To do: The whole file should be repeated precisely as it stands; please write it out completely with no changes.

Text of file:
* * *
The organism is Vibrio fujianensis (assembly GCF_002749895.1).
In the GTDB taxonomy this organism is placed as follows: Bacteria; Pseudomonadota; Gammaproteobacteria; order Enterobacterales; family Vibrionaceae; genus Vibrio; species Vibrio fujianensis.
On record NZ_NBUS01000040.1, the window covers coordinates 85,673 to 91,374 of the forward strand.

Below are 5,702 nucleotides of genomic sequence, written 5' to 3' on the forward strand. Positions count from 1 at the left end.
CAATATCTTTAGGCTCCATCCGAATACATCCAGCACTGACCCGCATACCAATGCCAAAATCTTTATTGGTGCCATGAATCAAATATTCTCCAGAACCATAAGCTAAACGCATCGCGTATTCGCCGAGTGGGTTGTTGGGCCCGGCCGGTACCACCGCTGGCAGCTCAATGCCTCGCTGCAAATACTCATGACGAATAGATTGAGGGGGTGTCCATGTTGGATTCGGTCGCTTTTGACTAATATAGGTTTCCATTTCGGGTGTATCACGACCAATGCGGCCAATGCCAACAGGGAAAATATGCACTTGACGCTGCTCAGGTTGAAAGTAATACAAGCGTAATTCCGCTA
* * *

The organism is Vibrio fujianensis (assembly GCF_002749895.1).
In the GTDB taxonomy this organism is placed as follows: Bacteria; Pseudomonadota; Gammaproteobacteria; order Enterobacterales; family Vibrionaceae; genus Vibrio; species Vibrio fujianensis.
On record NZ_NBUS01000040.1, the window covers coordinates 85,673 to 91,374 of the forward strand.

Below are 5,702 nucleotides of genomic sequence, written 5' to 3' on the forward strand. Positions count from 1 at the left end.
CAATATCTTTAGGCTCCATCCGAATACATCCAGCACTGACCCGCATACCAATGCCAAAATCTTTATTGGTGCCATGAATCAAATATTCTCCAGAACCATAAGCTAAACGCATCGCGTATTCGCCGAGTGGGTTGTTGGGCCCGGCCGGTACCACCGCTGGCAGCTCAATGCCTCGCTGCAAATACTCATGACGAATAGATTGAGGGGGTGTCCATGTTGGATTCGGTCGCTTTTGACTAATATAGGTTTCCATTTCGGGTGTATCACGACCAATGCGGCCAATGCCAACAGGGAAAATATGCACTTGACGCTGCTCAGGTTGAAAGTAATACAAGCGTAATTCCGCTA